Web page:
The triptych presents three well-known images of Belarusian culture — an embroidered shirt, a tapestry, and a photo of a rural home — all defaced by graffiti. Semchuk created the series after finding a national costume in the trash. Now, it serves as a reminder of the role individuals play in preserving cultural artefacts, buildings, and language.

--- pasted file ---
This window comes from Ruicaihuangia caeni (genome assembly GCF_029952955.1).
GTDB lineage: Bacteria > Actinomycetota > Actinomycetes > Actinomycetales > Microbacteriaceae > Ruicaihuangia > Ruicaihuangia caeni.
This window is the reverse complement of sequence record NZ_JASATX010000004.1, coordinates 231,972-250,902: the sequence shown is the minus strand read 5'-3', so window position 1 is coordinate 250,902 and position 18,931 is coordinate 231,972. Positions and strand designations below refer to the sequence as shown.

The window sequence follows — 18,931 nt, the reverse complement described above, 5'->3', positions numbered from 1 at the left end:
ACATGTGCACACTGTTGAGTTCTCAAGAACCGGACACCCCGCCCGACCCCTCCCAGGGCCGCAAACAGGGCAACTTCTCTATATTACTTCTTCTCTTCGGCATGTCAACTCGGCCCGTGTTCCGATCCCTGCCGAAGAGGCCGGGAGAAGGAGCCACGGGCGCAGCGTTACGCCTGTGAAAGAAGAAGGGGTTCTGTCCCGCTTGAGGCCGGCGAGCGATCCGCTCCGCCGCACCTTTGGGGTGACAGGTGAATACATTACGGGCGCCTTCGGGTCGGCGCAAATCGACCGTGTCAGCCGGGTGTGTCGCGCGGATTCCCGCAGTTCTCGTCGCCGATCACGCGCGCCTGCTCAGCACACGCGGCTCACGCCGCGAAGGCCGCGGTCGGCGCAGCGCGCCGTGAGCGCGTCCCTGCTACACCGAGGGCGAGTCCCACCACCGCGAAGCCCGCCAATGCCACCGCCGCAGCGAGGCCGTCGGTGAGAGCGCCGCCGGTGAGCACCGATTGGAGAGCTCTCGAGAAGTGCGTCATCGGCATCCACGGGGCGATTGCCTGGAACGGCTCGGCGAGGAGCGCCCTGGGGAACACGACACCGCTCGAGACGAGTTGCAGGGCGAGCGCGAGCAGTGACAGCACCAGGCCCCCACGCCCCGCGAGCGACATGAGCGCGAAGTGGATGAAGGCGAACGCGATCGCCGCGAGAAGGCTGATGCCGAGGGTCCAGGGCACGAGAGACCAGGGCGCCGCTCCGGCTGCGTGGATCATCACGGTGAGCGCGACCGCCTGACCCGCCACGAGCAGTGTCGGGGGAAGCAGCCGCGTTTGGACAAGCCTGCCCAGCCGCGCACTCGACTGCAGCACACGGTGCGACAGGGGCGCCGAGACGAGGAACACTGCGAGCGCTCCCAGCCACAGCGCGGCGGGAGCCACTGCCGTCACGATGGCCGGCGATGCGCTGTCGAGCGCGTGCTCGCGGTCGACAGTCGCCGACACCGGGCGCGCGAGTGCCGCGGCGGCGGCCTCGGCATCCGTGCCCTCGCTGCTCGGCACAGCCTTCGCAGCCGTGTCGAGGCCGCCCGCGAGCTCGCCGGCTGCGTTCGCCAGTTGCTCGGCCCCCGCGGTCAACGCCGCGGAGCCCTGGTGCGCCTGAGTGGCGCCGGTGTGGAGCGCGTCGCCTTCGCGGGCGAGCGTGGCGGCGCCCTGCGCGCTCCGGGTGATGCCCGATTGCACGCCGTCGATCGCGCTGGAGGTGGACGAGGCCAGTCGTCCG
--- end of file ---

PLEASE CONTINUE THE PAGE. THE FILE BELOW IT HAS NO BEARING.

A simple play on words gets to the heart of Rufina Bazlova’s evocative embroidery. Vyzhyvanka is an invented term created from two Belarusian words: “vyshyvanka”, or traditional embroidered Belarusian clothes, and “vyzhyvat’” which translates as “to survive”. Embroidery has a rich heritage in Belarus. Intricate patterns decorate traditional Belarusian clothes, and it is considered akin to a national art. It is no surprise, then, that national costume has been appropriated as a political tool by artists — including Rufina Bazlova’s protest embroidery. Bazlova is an artist from Grodno who now lives and works in Prague. During the first days of protest after the 2020 presidential election, she quickly captured the demonstrations with witty drawings that mimicked folk embroidery. The series History of the Belarusian Vyzhyvanka quickly went viral. While the drawings seem naive or even funny at first glance, a closer look reveals that they depict grim brutality — imagery that is deemed too distressing for traditional media. One artwork in the series, “RIBBONS”, is dedicated to artist and activist Roman Bondarenko, who died after being detained by police in Minsk. It depicts a fence on which the national flag of Belarus is falling apart. Bazlova, meanwhile, continues to post her work on Instagram in a bid to make sure the world doesn’t forget Belarus’ ongoing fight for democracy.